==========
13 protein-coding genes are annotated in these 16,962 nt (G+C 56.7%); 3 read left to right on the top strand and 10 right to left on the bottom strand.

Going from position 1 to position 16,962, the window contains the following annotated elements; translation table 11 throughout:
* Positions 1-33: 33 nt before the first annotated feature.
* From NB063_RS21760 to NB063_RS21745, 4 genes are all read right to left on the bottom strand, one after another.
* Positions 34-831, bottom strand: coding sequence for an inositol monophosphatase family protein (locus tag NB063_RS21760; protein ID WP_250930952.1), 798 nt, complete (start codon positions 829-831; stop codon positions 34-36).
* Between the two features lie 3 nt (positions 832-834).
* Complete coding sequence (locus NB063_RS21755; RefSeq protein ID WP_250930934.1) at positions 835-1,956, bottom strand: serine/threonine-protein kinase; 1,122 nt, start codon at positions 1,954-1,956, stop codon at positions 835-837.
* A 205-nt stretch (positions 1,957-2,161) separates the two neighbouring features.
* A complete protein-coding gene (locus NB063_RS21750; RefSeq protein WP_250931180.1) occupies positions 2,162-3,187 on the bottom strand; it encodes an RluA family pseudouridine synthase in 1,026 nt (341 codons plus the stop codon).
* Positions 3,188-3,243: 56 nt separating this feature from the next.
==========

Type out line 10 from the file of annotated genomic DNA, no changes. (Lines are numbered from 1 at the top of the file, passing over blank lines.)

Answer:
* Positions 3,188-3,243: 56 nt separating this feature from the next.